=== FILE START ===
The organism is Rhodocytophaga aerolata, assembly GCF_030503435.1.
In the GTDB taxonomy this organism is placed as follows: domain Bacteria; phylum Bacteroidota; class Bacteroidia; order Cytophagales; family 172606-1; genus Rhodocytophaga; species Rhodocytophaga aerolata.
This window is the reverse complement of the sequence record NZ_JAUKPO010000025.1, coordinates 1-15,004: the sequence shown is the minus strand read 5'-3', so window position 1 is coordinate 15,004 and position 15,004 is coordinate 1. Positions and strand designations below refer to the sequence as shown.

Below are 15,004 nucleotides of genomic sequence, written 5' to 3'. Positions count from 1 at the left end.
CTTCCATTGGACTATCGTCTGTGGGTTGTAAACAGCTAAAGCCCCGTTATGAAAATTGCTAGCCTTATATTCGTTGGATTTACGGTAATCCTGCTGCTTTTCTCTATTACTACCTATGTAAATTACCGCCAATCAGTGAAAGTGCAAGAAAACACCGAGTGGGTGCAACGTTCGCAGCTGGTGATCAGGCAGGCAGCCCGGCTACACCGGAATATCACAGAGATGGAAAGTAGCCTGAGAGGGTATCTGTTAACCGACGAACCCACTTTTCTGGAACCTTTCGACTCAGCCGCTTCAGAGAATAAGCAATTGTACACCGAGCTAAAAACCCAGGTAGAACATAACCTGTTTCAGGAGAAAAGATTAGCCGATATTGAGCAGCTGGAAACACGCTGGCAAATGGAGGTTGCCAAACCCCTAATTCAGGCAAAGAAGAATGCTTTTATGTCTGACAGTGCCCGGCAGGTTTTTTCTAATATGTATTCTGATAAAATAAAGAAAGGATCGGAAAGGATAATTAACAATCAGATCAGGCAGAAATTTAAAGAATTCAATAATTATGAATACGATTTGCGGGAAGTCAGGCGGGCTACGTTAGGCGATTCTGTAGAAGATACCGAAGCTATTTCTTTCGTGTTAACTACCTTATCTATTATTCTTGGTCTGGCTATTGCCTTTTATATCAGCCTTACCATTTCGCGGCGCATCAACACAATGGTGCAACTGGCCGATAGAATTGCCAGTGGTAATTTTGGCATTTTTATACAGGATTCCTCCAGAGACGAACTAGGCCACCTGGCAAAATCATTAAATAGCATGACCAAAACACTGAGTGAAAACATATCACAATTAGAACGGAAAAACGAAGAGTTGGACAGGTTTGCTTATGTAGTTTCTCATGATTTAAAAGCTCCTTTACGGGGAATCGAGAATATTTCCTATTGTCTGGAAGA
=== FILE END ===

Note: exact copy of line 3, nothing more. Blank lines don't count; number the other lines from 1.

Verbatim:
This window is the reverse complement of the sequence record NZ_JAUKPO010000025.1, coordinates 1-15,004: the sequence shown is the minus strand read 5'-3', so window position 1 is coordinate 15,004 and position 15,004 is coordinate 1. Positions and strand designations below refer to the sequence as shown.